A Q&A with Uprise artist John Klukas:
Where are you from and where do you currently reside?
I’m originally from St. Paul, MN and I now live in Astoria, NY.
How did you decide to pursue photography after receiving your psychology degree?
My wife (girlfriend at the time) and I were staying at her parents’ house while they were trying to sell it. Her father had been a fine art photographer at one point and still had a full darkroom in his basement. I had always wanted to try photography and this was the perfect chance. Her father gave me a lesson on how to process film and a friend taught me the basics of printing and the rest I learned as I went. During the days, I worked on psychology research for the Department of Psychiatry at the University of Minnesota and at night I would work in the darkroom until the wee hours of the morning. After a year, my wife and I realized that there must be more to life than grinding at a 9 to 5 and decided we would quit our jobs and move to Thailand, and we did. I was really loving shooting and printing at this point and, when I thought about what I would most like to be doing with my life, photography had become the answer.
Phantom Queen 2494 (2010) Archival Pigment Print
Do you feel that your education in psychology adds to your work?
I think that the brief time I spent working for the department of Psychiatry actually adds much more to my work than my education. I worked with all kinds of people and often people who have suffered greatly either because of their chemistry, their situation or both. I developed a sense of sensitivity and empathy during this time that still really helps me build rapport with the people that I photograph.
Is this where your interest in the subconscious and dreams arises from?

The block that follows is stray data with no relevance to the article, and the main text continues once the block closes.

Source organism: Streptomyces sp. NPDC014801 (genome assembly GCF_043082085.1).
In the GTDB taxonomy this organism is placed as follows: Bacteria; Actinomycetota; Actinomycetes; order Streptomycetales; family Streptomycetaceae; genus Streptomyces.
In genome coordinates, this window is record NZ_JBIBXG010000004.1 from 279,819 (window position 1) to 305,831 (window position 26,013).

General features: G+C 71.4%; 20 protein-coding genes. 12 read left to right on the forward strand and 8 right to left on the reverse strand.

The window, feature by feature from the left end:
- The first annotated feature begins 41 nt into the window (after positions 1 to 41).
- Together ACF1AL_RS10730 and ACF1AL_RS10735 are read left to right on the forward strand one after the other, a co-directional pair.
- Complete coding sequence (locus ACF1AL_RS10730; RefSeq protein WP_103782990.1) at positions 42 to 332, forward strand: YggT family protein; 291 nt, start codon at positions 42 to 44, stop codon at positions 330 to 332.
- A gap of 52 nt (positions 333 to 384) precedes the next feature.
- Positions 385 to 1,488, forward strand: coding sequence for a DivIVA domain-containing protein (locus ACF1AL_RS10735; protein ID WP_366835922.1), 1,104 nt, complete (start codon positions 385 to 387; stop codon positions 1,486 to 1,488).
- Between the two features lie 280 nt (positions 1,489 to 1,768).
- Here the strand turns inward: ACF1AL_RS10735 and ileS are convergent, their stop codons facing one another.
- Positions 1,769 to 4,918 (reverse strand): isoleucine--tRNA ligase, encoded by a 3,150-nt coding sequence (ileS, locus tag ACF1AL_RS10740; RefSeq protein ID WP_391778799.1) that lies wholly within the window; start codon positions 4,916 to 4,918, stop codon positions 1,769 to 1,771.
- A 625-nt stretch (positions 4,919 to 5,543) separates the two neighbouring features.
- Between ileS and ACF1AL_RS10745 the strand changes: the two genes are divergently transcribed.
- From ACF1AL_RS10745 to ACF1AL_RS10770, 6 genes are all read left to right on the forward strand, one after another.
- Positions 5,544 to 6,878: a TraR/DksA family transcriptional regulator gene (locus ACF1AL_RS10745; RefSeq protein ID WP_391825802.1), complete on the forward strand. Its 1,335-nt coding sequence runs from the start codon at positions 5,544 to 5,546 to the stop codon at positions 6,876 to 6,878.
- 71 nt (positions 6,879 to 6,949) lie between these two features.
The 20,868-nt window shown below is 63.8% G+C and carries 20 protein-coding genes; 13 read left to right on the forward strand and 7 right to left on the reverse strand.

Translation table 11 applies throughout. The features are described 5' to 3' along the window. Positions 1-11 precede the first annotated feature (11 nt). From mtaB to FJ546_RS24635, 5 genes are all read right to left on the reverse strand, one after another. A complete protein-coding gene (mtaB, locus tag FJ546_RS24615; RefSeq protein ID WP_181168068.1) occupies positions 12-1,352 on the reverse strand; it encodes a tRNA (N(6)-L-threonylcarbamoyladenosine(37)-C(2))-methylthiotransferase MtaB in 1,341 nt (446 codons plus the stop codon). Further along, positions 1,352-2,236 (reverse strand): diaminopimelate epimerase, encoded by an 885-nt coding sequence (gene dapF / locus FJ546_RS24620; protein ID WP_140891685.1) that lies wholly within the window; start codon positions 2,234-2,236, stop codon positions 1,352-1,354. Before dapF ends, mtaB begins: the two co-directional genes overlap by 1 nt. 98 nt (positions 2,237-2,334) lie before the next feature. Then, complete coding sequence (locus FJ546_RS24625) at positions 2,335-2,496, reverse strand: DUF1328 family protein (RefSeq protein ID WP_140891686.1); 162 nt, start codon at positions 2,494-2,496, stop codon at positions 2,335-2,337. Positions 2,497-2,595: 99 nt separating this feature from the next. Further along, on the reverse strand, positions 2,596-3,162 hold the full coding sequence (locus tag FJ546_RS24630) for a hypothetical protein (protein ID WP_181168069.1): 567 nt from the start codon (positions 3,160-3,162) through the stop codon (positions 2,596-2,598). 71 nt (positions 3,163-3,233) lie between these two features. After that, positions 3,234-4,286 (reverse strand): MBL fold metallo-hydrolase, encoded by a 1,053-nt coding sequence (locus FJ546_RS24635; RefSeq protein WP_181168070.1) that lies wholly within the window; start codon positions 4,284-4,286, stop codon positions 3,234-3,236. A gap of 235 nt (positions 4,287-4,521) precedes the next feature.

No, I have always been drawn to these things that I like to create and tell stories about. This underlying interest brought me initially to psychology and now to art. As my friend likes to remind me, “you don’t choose your art, your art chooses you.”
What is it that draws you to portray powerful female figures in your work?
I am drawn to strong women and so I like to portray the type of women that I am naturally drawn to. If a moth were to have an exhibition, I’m pretty certain it would mostly be pictures of flames. Secondly, I think we project a part of ourselves onto whomever we are photographing. Which is why the female characters in my stories aren’t simply strong, they are usually angry and a bit unhinged as well.
Phantom Queen 2409 (2010) Archival Pigment Print
Who is one of your favorite powerful female figures?
When I was doing research for the “Phantom Queen” story I came across the Celtic goddess Morrigan. I thought she was a complete badass, a war deity that could change forms and represented a perplexing combination of both life-giving and death-bringing abilities. Second place goes to Elizabeth Warren.